As we Baby Boomers age, our parents, friends and partners start to fail (as do we). They may lose their shape, their agility, their mind, even their life. As we are a large group, more and more literary writers are tackling these topics in their novels and memoirs. Think of recent memoirs of Alzheimer’s, of losing a parent, of losing one’s health to cancer. Writing about such topics heals and, if well done, transcends the personal and becomes universal in its healing effects.
Gail Godwin, one of my favorite contemporary American novelists, has now tackled the loss of her long-time lover (nearly thirty years), the composer Robert Starer, in this fictionalized account of their last days together and of her days without him. Evenings at Five centers on their cozy cocktail ritual; charming drawings by Frances Halsband show us their home, his chair, her desk and computer, his metronome, her thesaurus.
In the Introduction, Godwin tells us why she wrote the book:
“…in the early spring of 2002, as the first anniversary of Robert Starer’s death approached, I was sitting on the sofa with my five o’clock drink and looking at his empty chair across from me. And I began jotting down a list of all the sounds I remembered from our former cocktail hour…” She explains, “I never considered the memoir form because I wanted to write a tale… So it was "Rudy and Christina" from the beginning; I even changed the name of the cat.”
Although I have always loved Godwin’s sensitivity and sensibilities, especially in novels such as A Southern Family, A Mother and Two Daughters and Violet Clay, this is not my favorite book of hers. It is, of course, an extremely touching subject. But because it’s part memoir and part fiction, it is hard to figure out which is which some of the time.
The difficulty lies here: four of the additional short pieces are about this fictional Christina, clearly Godwin at various stages in her life, as well. The author believes the Christina stories she has included qualify as ghost stories. Indeed, Christina continues to have conversations with Rudy’s ghost. What the author also means is that Rudy’s qualities come through in the novella, as do Christina’s in the short stories. For example, one of the truest, most resonant statements in Evenings at Five about Rudy is this:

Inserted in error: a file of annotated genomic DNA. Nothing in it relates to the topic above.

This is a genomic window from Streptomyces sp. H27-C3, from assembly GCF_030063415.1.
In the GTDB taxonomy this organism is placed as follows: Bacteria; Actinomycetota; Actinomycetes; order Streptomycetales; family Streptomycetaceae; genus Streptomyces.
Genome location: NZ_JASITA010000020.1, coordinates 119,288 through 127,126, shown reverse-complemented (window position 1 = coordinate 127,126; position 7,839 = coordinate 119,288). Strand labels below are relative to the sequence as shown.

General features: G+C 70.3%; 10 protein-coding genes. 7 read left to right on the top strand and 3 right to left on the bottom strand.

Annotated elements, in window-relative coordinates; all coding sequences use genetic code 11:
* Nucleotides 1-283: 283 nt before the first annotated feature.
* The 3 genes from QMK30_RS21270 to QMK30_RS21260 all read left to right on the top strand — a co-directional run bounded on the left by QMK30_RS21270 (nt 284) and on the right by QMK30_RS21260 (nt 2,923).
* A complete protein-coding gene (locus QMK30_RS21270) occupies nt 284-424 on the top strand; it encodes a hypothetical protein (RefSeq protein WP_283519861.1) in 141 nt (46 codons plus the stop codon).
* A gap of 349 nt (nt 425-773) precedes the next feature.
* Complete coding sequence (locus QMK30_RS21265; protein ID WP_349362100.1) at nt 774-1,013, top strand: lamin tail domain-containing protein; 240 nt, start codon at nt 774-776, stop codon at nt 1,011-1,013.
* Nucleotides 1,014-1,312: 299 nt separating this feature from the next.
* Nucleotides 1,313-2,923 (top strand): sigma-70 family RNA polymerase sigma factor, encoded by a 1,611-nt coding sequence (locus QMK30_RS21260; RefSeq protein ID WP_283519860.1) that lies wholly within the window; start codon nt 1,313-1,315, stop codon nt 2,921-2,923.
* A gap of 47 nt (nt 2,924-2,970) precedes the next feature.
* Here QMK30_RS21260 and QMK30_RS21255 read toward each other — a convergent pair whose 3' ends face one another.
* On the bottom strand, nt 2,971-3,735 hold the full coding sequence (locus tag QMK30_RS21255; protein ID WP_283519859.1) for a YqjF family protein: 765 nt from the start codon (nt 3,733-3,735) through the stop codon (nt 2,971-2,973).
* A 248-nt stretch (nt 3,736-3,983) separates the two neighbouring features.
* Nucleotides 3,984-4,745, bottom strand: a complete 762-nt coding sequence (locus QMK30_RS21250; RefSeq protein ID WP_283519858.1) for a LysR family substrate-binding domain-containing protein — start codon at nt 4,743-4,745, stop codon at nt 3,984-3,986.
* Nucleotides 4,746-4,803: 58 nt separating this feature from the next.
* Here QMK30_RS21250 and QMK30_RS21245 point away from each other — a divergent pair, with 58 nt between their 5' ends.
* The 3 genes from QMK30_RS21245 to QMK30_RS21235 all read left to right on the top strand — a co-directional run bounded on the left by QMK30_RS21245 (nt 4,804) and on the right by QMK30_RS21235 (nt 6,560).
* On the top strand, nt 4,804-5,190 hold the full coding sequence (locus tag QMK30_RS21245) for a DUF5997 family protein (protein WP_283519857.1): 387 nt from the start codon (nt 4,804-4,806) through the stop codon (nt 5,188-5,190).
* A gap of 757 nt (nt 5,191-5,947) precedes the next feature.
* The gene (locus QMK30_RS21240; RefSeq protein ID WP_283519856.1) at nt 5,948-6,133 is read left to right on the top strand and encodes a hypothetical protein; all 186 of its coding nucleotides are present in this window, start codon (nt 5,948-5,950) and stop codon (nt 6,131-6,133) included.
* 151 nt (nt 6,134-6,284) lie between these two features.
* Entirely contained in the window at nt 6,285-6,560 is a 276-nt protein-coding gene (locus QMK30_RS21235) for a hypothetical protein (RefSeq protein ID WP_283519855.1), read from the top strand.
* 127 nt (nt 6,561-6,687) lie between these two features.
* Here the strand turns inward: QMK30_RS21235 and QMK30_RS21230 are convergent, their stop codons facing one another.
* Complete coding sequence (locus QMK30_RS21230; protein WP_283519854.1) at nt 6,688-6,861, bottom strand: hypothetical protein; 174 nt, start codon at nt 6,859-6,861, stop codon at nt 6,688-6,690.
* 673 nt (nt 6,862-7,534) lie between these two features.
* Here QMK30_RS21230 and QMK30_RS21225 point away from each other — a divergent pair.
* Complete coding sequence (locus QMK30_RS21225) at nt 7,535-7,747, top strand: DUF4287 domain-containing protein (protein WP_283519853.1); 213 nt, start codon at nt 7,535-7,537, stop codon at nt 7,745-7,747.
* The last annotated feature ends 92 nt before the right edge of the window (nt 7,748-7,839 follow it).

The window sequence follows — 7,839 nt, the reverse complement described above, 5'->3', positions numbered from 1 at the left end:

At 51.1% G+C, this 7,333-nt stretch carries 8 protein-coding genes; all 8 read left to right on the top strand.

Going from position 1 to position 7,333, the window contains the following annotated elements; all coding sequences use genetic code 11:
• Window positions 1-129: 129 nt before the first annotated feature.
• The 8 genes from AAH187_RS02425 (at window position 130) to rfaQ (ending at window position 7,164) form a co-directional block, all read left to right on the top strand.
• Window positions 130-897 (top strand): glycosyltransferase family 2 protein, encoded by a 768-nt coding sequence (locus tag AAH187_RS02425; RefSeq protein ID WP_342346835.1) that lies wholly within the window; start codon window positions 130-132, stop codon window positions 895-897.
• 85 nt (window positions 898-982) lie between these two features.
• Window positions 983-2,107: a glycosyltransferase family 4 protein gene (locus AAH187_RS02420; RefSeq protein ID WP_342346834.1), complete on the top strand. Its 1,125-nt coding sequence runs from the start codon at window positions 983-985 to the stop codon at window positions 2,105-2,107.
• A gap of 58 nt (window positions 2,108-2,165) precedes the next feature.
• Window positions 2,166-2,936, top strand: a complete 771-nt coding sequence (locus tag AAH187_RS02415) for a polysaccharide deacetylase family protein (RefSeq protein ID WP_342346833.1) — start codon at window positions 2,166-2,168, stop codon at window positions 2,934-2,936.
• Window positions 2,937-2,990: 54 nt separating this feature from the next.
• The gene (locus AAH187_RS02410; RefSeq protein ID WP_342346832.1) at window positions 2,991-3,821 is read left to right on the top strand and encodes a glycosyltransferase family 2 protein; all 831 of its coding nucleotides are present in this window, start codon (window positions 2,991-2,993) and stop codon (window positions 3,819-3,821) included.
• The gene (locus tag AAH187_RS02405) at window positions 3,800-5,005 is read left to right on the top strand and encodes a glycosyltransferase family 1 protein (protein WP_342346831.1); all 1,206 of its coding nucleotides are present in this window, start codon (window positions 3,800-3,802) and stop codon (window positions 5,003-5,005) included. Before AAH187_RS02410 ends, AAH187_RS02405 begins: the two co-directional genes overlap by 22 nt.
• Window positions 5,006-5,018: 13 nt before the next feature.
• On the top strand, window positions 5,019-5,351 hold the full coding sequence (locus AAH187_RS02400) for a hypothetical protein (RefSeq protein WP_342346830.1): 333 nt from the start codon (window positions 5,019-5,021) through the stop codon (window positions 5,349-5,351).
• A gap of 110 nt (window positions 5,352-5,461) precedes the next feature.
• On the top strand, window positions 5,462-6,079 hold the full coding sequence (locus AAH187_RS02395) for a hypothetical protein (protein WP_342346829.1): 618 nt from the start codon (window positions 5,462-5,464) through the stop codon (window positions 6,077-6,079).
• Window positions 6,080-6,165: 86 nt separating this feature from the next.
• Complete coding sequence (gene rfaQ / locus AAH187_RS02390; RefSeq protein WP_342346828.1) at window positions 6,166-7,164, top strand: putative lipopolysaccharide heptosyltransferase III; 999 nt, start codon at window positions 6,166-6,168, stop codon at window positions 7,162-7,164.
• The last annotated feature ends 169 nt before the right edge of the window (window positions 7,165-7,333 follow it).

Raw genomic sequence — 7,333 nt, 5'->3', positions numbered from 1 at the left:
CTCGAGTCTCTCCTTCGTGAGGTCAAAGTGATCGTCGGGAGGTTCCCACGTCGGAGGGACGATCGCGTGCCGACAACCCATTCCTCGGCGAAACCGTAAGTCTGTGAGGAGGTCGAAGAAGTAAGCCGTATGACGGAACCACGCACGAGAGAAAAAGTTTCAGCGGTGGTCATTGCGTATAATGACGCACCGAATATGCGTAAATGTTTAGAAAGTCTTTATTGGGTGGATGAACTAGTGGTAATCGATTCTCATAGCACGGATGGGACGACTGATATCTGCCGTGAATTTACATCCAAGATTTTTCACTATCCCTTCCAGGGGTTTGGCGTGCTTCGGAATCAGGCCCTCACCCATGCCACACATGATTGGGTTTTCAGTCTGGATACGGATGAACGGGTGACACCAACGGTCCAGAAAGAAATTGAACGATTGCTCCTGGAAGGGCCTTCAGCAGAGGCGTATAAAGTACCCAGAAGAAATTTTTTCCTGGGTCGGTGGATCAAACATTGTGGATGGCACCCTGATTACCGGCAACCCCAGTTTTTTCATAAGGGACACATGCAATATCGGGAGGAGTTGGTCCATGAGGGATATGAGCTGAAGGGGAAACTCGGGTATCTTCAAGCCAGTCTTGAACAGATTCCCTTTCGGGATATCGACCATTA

“If arrogance is the refusal to squander yourself on the unpassionate and the unfascinating, then he is arrogant. But toward her there is a generosity of spirit she recognizes as rare, an attention that is larger than self-consciousness.”
Then, to complicate matters a bit, there is one real memoir in the collection, “Mother and Daughter Ghosts: A Memoir," about Godwin’s relationship with her mother, K, toward the end of her mother’s life. This is one of the most intriguing pieces as their relationship was more and intimate than that of many adult daughters and their mothers. They attended spiritual conferences together and shared their journals.
All in all, these tales do not ultimately satisfy or hold me as her other works have. Perhaps this is because they are based more on brief detail than on longer storytelling. If anything, this reader wants to know more, not less, about Rudy and about Christina’s coming to terms with the huge hole in her life.
I found this book slightly disappointing. However, I look forward to Godwin’s twelfth novel, Queen of the Underworld, and I admire her courage and strength in writing and sharing these personal works.